There is much to study and digest in President Trump's just unveiled "Deal of the Century," but allow me here to offer some immediate reflections.
First, it is true that many evangelical Christians and Messianic Jews are dead set against a two-state solution (or a divided Jerusalem) in any sense of the word. They feel that to divide the land is to defy God and His Word (see Joel 3:2; another interpretation of this verse is that it refers to nations dividing up the land between themselves for their own use).
There are also pragmatic concerns about any type of two-state solution, as argued eloquently by Caroline Glick in her book The Israeli Solution: A One-State Plan for Peace in the Middle East.
That being said, if this proposal has the enthusiastic support of Prime Minister Netanyahu, his rival General Benny Gantz and our ambassador David Friedman, then who am I to reject it? In the words of INSS (The Institute for National Security Studies), "This is the most favorable plan for Israel ever presented by an international player." (See here for their detailed assessment.)
Overall, I know that lasting, true peace can only come to the region through Jesus the Messiah. But if there can be temporary respites that help all the inhabitants of the region, so be it.
Second, if I understand things correctly, what the Palestinian people as a whole want more than anything is personal dignity, self-respect, the right to self-determination, and good educational and vocational opportunities for themselves and their children.
To the extent the Trump plan can make this happen, it should be embraced by the Palestinians. (Again, there is much to digest in the plan, and these are only my immediate reactions to the announcement.)
What would they have to give up in exchange? Realistically, they would have to give up systemic hostility to Israel. They would have to accept Israelis living in their midst (just as roughly 2 million Palestinian Arabs currently live within Israel's recognized borders). They would have to dismantle Hamas. They would have to renounce all support of terror. Will they?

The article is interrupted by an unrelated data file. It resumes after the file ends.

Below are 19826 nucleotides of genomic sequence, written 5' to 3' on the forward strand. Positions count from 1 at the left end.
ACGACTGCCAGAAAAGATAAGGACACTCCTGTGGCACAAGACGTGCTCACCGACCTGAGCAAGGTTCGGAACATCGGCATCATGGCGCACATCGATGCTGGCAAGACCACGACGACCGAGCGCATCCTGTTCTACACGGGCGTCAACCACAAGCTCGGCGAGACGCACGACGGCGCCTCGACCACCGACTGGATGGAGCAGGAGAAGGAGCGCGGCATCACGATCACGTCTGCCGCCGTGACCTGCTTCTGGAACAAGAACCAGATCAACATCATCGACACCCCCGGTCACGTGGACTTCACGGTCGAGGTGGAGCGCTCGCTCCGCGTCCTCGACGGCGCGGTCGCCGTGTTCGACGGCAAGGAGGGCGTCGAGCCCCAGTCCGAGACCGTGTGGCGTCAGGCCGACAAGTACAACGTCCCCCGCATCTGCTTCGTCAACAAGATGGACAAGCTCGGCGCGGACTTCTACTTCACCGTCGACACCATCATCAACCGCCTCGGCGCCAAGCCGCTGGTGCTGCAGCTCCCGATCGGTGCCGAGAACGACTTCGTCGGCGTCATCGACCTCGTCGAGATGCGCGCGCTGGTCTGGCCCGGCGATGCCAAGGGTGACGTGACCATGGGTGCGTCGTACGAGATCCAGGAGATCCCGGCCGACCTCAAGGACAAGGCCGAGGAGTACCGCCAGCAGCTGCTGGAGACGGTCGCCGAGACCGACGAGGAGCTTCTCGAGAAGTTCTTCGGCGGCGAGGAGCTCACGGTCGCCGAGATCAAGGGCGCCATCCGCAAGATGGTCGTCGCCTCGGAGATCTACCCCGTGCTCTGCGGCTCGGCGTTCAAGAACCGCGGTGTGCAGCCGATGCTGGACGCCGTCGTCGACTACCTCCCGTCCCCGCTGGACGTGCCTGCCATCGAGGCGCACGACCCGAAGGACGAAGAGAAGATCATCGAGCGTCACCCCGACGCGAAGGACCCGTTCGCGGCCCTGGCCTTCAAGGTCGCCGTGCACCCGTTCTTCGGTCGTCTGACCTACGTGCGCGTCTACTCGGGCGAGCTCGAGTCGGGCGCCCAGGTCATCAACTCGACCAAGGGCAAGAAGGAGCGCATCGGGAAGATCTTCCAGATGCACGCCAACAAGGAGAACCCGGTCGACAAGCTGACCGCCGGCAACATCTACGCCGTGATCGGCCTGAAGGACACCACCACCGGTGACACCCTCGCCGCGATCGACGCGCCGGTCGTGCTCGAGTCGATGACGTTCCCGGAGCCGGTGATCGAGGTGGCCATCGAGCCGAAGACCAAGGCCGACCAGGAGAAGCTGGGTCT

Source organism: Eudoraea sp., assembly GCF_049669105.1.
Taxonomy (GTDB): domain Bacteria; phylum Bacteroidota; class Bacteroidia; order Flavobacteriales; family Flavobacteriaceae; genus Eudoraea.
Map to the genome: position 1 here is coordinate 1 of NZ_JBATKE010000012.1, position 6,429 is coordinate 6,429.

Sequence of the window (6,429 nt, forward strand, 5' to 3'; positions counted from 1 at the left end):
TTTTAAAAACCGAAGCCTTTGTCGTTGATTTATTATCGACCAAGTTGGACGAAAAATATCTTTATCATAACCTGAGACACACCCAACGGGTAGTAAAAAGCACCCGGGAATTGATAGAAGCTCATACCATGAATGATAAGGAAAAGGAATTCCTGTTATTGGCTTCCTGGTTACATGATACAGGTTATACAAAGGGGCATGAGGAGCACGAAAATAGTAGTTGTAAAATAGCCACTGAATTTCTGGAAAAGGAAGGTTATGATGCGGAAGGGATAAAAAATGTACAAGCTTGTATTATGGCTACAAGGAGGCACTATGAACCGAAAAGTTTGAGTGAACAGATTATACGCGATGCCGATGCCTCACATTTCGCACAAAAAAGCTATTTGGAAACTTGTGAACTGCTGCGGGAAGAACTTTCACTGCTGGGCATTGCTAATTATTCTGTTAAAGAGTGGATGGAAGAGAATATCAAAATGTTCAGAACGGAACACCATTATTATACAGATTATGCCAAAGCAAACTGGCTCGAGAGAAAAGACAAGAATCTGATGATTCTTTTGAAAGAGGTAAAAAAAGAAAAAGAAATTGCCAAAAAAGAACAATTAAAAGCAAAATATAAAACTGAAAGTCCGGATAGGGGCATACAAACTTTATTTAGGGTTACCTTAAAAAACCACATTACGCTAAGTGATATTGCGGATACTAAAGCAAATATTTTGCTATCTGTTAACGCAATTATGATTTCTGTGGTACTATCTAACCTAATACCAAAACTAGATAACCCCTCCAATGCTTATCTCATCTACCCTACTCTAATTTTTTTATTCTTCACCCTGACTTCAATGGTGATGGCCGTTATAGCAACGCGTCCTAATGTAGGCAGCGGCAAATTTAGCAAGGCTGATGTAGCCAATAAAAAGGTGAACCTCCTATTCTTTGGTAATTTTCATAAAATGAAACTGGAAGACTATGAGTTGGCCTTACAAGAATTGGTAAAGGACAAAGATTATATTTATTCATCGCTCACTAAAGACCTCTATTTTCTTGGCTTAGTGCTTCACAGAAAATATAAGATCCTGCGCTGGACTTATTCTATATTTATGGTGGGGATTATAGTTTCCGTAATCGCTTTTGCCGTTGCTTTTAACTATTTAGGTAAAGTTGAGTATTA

As far as the populace as a whole, I believe many would gladly embrace this. After all, they are fathers and mothers, sons and daughters, husbands and wives, young and old. They have aspirations and dreams and desires like everyone else, and to live without dignity and without hope is oppressive. The vast majority are not terrorist or terroristic.
Not only so, but realistically, with the growth of Israeli settlements in the so-called West Bank (Judea and Samaria), there is little realistic expectation that they will ever gain complete autonomy with a Judenfrein (Jew-free) state. So, why not embrace the proposal?
This leads me to the third and final point.
There have already been bloody, civil wars between Hamas and the Palestinian Authority, and Hamas remains popular with many Palestinians. That's because Hamas identifies with their struggle for freedom, and Hamas also does humanitarian work in their midst (speaking of Gaza, in particular). And in the minds of many Gazan Palestinians, Hamas is not the cause of their rampant unemployment and many hardships; Israel is.
How in the world would the PA disarm Hamas? Would the PA really provide a much better government than Hamas? And would the PA abandon its financial support of Palestinians imprisoned for acts of terror against Israel? Or withdraw financial support for the families of Palestinian "martyrs"? Or cease inciting hatred toward Israel through educational and media propaganda?
To all these questions, the answer would appear to be an emphatic "No!"
That's why, immediately after the peace plan was unveiled, PA Chairman Mahmoud Abbas said that the plan should be tossed into the trash (literally, into the dustbin of history).
And that's why there were reports of thousands of Palestinians protesting in Gaza before the plan was even released (who even knows what version of the plan they heard?).
Yet, if the Palestinian populace as a whole could see a way forward to peace and prosperity, wouldn't they want to achieve it? And what if the surrounding Muslim nations said, "Yes, do this and we will help you prosper as well"? What then?
But here is the rub: The Palestinian leadership has a history of corruption. Yet the peace plan basically says this: "The state will only come into existence in four years if the Palestinians accept the plan, if the Palestinian Authority stops paying terrorists and inciting terrorism and if Hamas and Islamic Jihad put down their weapons. In addition, the American plan calls on the Palestinians to give up corruption, respect human rights, freedom of religion and a free press, so that they don't have a failed state. If those conditions are met, the US will recognize a Palestinian state and implement a massive economic plan to assist it."
Frankly, without massive pressure from the populace as a whole, joined by other Muslim nations, I do not see this happening. And that is the crux of the problem.
Middle East scholar Efraim Karsh wrote an important volume titled Palestine Betrayed, outlining how the Arab leadership consistently failed its people in agreeing to terms of peace and co-existence with Israel. And I would expect nothing less than that today, sad to say.
And this brings me to the famous quote attributed to Golda Meir. She said, "Peace will come when the Arabs will love their children more than they hate us."
Doesn't that remain the biggest issue until this day?
Dr. Michael Brown (www.askdrbrown.org) is the host of the nationally syndicated Line of Fire radio program. His latest book is Evangelicals at the Crossroads: Will We Pass the Trump Test? Connect with him on Facebook or Twitter, or YouTube.
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